Navigation Links
Good Schools May Be Good for a Teen's Health, Too

HealthDay Reporter

MONDAY, July 21, 2014 (HealthDay News) -- Low-income teenagers who get into a more rigorous high school may take fewer health risks than their peers at other schools, a new study suggests.

The study, of low-income Los Angeles teens, found that those who attended "high-performing" high schools were less likely to carry a weapon, binge-drink, have multiple sex partners or take certain other health risks.

And it wasn't just a matter of "good kids" being more likely to go to good schools, researchers said.

The study included teens who had applied to one of three top-performing charter schools in Los Angeles. And those schools used a lottery system to offer admissions -- which is similar to a scientific study where people are randomly assigned to an "intervention" or not.

"We think this is an effect of the schools themselves," said lead researcher Dr. Mitchell Wong, of the University of California, Los Angeles.

Many studies have suggested that kids who go to safe, higher-performing schools fare better -- and not just academically. They also tend to have fewer behavior issues and better mental health.

"But the question has been, is it really the schools or is it all the other things that go with education?" Wong said. Among those "things," he noted, are supportive parents, and friends who care about school and stay out of trouble.

So for the study Wong's team took advantage of what they call a "natural experiment." They surveyed 521 students who had gotten into a high-performing charter high school by the luck of the draw, and compared them with 409 students who had applied to the top schools but didn't win the lottery.

Overall, 36 percent of kids at the charter schools admitted to at least one "very risky" behavior -- such as binge-drinking, carrying a weapon, having unprotected sex, or using drugs other than marijuana. That compared with 42 percent of students at other schools, the study found.

When it came to more common types of risky behavior -- such as lighter drinking, or smoking cigarettes or marijuana -- there was no clear difference between the two groups.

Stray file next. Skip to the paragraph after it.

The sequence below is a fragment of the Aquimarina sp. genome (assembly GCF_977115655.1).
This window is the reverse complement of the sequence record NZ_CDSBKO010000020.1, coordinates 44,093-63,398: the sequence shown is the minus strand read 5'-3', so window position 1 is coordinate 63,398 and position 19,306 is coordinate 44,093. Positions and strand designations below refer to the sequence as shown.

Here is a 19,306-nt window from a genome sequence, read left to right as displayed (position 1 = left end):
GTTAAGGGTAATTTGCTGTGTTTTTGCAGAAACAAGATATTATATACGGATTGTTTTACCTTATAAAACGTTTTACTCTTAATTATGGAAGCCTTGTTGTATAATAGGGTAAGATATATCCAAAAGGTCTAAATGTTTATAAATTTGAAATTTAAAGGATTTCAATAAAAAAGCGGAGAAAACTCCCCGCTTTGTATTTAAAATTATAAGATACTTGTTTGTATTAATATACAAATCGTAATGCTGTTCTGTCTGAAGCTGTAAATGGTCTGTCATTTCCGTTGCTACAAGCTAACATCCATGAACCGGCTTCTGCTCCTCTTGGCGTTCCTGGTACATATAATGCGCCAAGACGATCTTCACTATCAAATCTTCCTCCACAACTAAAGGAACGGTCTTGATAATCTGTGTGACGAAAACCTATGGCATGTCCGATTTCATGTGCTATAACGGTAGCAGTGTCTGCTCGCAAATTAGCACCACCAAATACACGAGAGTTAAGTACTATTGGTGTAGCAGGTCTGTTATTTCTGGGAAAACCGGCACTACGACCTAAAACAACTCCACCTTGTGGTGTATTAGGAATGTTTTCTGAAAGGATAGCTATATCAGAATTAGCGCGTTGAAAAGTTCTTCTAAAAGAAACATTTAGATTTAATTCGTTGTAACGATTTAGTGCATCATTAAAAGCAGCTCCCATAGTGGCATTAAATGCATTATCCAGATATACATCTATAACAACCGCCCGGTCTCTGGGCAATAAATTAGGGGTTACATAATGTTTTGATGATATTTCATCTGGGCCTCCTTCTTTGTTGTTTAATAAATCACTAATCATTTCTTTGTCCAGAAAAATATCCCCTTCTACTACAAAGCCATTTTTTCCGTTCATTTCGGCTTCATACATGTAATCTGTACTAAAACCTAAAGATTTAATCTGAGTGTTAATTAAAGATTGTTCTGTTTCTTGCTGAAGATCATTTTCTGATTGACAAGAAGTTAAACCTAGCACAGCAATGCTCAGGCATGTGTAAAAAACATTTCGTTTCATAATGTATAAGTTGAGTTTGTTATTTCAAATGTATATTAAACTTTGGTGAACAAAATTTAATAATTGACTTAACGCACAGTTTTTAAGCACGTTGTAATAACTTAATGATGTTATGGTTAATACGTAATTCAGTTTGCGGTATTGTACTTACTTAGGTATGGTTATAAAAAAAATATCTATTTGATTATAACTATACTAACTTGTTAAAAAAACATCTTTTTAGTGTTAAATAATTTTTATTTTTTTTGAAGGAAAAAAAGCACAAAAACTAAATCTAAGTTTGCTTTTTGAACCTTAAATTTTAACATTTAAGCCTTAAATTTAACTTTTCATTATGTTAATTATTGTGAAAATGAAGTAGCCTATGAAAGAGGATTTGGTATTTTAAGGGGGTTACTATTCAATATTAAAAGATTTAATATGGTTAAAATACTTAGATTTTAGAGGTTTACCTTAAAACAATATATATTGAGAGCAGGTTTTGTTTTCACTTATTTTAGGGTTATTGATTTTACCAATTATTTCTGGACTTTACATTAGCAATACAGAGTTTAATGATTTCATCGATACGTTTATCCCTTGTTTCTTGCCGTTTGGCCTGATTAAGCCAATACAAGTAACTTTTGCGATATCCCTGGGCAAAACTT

According to Wong, that was unexpected. "We were surprised we didn't see more differences," he said. "But it is encouraging that we found lower rates of very risky behaviors -- the kinds of behaviors you don't want any teenager engaging in."

The findings were published in the July 21 online edition and in the August print issue of the journal Pediatrics.

A researcher who reviewed the study called it a "beautifully conducted natural experiment."

"The findings emphasize the importance of high-performing schools for both academic and health outcomes, which provides even greater imperative to enhance the academic performance of all schools," said Kelli Komro, a professor at the University of Florida, Gainesville, who studies the effects of social factors on kids' health.

It's not completely clear why a higher-performing school would influence teens' risk-taking. But Komro said "positive connections" between teachers and students could be one reason. Plus, she added, those schools may create a "culture of high expectations" when it comes to student behavior.

Wong's team found that two factors seemed key in explaining the lower rate of very risky behavior: Kids at high-performing high schools were less likely to switch schools or drop out, and they generally scored higher in standardized English and math tests.

Wong said it's possible that kids who fare better academically feel more "hopeful" about the future, make better choices -- or may be too busy with homework to get into trouble.

Whatever the reasons, he said, "we think this shows that schools do more than teach reading and math. They may have a strong impact on how students behave outside of school."